"There is always a philosophy for lack of courage."—Albert Camus

Thursday, February 02, 2006

Teaching at a Christian College

A very interesting article on why teaching at a religious college is so inviting. In looking for a teaching position for next year, I've gotten a few interviews, both at secular and Christian schools. I've been very impressed with Christian schools, mostly because they have a much more integrated, holistic view of education than do the secular ones. College is as much about the formation of the person as it is about the acquisition of knowledge or preparation for a future career. No doubt a place like this would not be for everyone, but for me (and folks like me) it can be quite attractive.

3 comments:

Hunter Baker said...

I'm with you, Michael. One think I keep trying to tell people freaked out by the emphasis on faith and learning at Baylor is that it opens up more possibilities rather than less. My experience at Baylor was that we talked about everything that would come up at the various state universities I've attended, but that there was an added dimension of depth.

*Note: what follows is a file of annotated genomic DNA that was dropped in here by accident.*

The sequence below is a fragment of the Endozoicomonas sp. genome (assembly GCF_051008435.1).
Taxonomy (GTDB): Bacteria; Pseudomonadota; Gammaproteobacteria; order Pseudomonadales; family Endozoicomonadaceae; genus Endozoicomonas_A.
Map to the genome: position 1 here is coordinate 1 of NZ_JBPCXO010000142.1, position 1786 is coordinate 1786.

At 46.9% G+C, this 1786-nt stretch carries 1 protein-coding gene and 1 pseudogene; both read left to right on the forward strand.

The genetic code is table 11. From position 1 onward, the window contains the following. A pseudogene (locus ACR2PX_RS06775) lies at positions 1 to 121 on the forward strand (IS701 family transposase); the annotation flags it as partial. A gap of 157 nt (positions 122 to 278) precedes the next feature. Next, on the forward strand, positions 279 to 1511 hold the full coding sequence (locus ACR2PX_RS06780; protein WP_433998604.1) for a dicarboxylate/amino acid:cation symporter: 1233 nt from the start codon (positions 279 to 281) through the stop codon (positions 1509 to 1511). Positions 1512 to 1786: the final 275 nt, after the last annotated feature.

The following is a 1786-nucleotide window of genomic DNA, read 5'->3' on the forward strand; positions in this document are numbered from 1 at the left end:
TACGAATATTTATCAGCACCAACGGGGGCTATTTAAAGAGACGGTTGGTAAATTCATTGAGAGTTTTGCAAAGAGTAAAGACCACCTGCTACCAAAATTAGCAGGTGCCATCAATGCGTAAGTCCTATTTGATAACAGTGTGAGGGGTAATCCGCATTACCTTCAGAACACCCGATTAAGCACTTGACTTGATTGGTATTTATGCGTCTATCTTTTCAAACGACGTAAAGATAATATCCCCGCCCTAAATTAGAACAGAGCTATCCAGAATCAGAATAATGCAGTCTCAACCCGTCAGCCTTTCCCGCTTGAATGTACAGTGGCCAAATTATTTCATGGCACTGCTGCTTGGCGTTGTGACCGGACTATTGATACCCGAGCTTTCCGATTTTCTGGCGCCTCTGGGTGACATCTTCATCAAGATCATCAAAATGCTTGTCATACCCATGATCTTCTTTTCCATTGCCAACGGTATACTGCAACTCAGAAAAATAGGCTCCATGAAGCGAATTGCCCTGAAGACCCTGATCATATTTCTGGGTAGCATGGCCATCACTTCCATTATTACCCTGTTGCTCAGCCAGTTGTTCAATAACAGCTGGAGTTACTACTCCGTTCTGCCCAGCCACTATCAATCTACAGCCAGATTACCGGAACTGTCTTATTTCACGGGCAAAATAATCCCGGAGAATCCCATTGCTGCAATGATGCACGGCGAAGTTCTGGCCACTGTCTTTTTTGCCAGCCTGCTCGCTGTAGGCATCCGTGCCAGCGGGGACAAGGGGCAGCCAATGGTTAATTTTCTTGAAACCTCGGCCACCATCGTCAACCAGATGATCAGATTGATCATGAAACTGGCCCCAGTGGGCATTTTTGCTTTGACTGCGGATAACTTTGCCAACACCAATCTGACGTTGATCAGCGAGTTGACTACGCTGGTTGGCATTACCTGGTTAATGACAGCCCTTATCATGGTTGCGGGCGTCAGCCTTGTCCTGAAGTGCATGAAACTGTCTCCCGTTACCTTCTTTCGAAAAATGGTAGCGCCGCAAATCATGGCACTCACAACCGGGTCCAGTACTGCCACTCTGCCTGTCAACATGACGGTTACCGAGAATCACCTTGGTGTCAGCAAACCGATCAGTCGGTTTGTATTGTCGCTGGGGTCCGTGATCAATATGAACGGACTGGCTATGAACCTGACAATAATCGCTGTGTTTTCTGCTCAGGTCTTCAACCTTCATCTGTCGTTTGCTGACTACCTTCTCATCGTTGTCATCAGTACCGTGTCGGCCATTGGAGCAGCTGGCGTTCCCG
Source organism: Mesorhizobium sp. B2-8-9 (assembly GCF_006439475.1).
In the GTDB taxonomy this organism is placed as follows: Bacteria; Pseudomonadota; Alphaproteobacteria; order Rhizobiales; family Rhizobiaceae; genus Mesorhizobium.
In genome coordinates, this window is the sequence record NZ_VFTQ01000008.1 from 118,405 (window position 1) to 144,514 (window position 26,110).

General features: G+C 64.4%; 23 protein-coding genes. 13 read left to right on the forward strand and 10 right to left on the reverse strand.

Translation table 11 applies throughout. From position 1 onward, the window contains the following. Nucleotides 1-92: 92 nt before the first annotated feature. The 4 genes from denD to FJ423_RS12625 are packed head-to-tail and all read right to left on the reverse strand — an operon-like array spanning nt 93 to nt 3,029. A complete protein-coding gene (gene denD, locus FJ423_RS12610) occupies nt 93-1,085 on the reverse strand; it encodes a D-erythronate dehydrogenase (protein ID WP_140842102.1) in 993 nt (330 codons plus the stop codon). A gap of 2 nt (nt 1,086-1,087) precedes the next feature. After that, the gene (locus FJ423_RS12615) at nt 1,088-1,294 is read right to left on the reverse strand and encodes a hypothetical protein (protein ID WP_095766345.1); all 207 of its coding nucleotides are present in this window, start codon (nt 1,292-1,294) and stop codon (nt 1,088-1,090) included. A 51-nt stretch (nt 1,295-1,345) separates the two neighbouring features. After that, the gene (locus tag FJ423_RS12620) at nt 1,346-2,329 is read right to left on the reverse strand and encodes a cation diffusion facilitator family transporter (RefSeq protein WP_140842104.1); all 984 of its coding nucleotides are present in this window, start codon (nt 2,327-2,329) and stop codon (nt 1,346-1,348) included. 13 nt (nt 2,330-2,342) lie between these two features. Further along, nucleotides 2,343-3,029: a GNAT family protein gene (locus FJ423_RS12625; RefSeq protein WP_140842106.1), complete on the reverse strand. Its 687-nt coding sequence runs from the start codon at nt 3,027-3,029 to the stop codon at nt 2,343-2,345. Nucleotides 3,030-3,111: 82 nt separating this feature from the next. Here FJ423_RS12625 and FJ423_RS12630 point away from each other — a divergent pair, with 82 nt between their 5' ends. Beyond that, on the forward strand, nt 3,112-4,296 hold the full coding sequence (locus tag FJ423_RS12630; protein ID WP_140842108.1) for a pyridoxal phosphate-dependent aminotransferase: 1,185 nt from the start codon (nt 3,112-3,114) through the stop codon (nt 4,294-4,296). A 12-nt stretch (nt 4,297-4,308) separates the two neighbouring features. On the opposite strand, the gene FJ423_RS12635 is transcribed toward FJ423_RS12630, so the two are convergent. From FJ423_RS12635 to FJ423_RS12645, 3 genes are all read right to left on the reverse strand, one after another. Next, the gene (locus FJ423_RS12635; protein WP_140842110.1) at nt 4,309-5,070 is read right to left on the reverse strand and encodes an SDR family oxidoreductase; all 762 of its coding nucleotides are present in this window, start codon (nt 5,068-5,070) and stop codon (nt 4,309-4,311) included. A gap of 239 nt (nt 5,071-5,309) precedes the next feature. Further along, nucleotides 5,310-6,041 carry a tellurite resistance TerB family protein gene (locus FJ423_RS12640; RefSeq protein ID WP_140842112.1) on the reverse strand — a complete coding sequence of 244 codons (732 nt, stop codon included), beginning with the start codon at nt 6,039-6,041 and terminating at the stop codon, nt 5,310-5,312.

Kathy Hutchins said...

At a lower level on the educational hierarchy: one benefit I did not anticipate when I enrolled my children in Catholic schools is how differently the role of the parent-volunteer is seen. We are expected to interact with the school not just for our own child's benefit, but for the benefit of the school at large; we are encouraged to see all the children as our responsibility in some way; and we are expected to witness to all the children, through our words and actions, not just that we want to help them with math or reading or music, but that we want them to fulfill their destinies as children of God.

How different from my (admittedly brief) relationship with the public schools, where I was seen as a nuisance because I surreptitiously taught my kid phonics at night.

Tlaloc said...

Well it does make a certain amount of sense that an educational edifice that has a central thematic element (in this case a specific religion) would do well at providing an integrated educational experience. Similarly My bet is that an old school communist school would do a good job of making everything relate back to the central theme of the politics.

Of course that's not to say that a unified education is a better education (see again the communist example).